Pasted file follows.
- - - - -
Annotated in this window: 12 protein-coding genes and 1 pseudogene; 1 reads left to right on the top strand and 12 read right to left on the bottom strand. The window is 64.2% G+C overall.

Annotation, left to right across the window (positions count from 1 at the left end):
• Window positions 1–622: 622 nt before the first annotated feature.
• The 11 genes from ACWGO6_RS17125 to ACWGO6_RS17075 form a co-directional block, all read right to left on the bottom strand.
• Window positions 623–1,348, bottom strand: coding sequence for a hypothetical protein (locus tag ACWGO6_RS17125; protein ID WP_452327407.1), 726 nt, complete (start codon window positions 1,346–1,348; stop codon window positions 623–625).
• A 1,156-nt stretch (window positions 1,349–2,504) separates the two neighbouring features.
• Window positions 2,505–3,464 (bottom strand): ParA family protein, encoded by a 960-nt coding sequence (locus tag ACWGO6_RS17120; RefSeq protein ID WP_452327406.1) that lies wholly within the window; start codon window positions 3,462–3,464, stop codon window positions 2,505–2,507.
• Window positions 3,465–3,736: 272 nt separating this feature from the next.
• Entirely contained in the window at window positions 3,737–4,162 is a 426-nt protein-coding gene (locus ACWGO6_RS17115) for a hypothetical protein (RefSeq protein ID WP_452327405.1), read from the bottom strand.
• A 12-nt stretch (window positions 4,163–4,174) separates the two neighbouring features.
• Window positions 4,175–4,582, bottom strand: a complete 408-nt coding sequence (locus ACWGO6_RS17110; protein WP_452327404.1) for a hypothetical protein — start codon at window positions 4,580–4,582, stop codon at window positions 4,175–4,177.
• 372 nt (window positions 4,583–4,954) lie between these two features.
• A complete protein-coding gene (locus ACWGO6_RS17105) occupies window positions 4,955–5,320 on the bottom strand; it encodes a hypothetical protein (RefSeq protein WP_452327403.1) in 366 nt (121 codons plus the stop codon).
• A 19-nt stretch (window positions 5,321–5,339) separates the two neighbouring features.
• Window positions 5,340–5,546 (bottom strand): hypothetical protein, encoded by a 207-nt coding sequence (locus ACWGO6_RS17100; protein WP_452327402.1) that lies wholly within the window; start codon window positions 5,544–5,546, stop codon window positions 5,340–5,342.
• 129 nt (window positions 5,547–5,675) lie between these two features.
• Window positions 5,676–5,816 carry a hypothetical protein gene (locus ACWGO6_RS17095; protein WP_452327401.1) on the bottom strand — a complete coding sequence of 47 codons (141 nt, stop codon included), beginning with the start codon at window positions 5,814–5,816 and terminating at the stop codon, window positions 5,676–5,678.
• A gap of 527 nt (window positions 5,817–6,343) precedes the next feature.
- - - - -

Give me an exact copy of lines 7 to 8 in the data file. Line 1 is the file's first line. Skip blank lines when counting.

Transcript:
• Window positions 2,505–3,464 (bottom strand): ParA family protein, encoded by a 960-nt coding sequence (locus tag ACWGO6_RS17120; RefSeq protein ID WP_452327406.1) that lies wholly within the window; start codon window positions 3,462–3,464, stop codon window positions 2,505–2,507.
• Window positions 3,465–3,736: 272 nt separating this feature from the next.